Naughten on Climate
Climate Action minister, Denis Naughten is an independent member of parliament, based in a rural constituency where farming and turf cutting are among the major activities.
While Naughten himself has a scientific background, taking a strong position on climate action is risky in rural Ireland, where the powerful farming lobby has taken a hostile position on climate action. And so there is likely to be some political pressure from these carbon intensive industries.
Under the new National Mitigation plan, for instance, Ireland’s agriculture sector, accounting for a third of all non-ETS emissions, has been given a political ‘free pass’ on greenhouse gas cuts, leaving a near-impossible situation where all other sectors would need virtually 100 percent emissions cuts in order for Ireland to meet its legal obligations.
Speaking at the 2016 Energy Ireland conference, however, Naughten said: “The simplest solution to many of our challenges in the energy sector is to reduce the amount of energy we use. It is often said that the cheapest barrel of oil is the one not burned”.
But words aren’t matching actions.
Apart from the climate damage that will come from digging up yet more fossil fuels, there are specific dangers inherent in this mega-drilling plan on the Porcupine bank that the climate minister approved.
First, this region is a hotspot for whale and dolphin populations and these are severely threatened by the seismic activity that goes hand in hand with oil drilling.
Second, in June 2015, an international team of marine scientists discovered a new cold water coral habitat off the Porcupine bank, with coral extending to depths of up to 900 metres. This underlines the region’s rich and fragile ecology, all of which is now threatened.
Also, the proposed drilling on the Porcupine bank will take place in deeper and potentially stormier waters than the Gulf of Mexico which experienced the Deepwater Horizon catastrophe in 2010. This led to the equivalent of five million barrels of oil leaking into the Gulf and leading to an ecological disaster with an economic cost running into tens of billions of dollars.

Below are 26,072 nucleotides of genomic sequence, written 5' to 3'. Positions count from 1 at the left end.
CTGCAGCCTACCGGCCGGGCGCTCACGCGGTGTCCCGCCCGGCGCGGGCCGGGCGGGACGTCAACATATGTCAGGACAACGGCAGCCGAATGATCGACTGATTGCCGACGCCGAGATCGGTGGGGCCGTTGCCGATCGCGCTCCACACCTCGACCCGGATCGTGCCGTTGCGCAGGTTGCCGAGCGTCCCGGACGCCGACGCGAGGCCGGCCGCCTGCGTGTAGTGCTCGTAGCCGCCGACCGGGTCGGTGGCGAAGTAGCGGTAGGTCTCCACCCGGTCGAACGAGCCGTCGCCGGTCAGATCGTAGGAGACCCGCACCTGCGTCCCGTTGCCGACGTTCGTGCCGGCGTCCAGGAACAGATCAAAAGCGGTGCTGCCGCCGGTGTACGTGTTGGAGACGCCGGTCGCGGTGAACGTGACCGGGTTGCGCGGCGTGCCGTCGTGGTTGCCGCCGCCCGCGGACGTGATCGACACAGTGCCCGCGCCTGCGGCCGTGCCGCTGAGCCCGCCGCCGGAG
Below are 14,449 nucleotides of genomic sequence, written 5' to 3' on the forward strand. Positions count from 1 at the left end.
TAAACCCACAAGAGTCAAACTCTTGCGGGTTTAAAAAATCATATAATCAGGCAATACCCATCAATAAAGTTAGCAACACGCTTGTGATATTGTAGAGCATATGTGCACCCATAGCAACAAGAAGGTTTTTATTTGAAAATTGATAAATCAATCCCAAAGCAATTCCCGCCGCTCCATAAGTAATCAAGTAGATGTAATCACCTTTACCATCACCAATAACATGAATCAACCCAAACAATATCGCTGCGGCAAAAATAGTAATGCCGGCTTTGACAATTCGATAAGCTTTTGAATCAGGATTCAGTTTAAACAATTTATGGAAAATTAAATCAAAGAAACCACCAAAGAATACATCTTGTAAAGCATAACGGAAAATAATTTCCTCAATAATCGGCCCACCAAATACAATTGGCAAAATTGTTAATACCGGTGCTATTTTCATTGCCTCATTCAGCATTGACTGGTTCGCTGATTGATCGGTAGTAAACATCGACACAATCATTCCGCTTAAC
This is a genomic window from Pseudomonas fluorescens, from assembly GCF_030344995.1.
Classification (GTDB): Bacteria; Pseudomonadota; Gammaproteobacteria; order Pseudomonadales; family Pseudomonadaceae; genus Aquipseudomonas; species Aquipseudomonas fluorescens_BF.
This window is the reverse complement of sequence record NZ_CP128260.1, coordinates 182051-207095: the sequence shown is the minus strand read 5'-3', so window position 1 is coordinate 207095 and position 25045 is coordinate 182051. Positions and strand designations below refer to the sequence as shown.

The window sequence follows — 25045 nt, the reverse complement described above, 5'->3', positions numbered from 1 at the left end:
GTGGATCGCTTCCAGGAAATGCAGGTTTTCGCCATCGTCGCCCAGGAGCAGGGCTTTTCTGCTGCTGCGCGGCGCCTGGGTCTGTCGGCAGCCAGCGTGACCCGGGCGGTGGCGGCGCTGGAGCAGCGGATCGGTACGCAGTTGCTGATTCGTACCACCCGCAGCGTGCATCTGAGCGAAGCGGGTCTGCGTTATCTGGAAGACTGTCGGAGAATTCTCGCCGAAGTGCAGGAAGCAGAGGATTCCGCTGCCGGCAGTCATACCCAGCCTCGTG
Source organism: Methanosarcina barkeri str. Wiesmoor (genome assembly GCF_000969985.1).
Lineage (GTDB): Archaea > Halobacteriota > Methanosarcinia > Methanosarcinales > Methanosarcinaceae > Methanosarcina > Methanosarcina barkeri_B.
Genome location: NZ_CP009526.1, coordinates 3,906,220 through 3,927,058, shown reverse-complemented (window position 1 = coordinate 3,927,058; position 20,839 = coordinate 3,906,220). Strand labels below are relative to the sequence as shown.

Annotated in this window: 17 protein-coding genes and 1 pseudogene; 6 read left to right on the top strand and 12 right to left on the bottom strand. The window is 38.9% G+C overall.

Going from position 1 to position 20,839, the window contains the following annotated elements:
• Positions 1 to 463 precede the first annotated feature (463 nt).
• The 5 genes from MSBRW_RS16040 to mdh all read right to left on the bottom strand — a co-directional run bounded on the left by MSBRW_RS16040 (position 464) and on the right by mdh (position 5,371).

There is deep scepticism about a small country like Ireland having the political muscle to make an oil giant stay and clean up a future major oil spill along its Atlantic coast.
An Taisce, Ireland’s national trust, this week called on the government, in the light of the unfolding global climate crisis, to implement “an immediate moratorium on the issue of any further licences for fossil fuel exploration or extraction within the national territory”. France’s Environment Minister Nicolas Hulot announced late last month that France is to stop granting new licences for oil and gas exploration on the mainland and in overseas territories.
Within Ireland’s department of Communications, Climate Action & Environment, the ‘Natural Resources’ section appears to operate as an independent entity. Its section entitled ‘Oil and Gas (Exploration & Production)’ states that its aim is “to maximise the benefits to the State from exploration for and production of indigenous oil and gas resources.”
Other than a vague comment about having ‘due regard’ to the environment, this division doesn’t even pay the usual lip-service to addressing climate change or Ireland’s legally mandated requirement to rapidly decarbonise our energy system. Paradoxically, this division operates within the very government department charged with implementing ‘Climate Action’.
John Gibbons is a Dublin-based specialist writer and commentator on climate and environmental issues. He blogs at ThinkOrSwim.ie You can follow him on Twitter here.
Photo: Wikimedia Commons | CC 2.0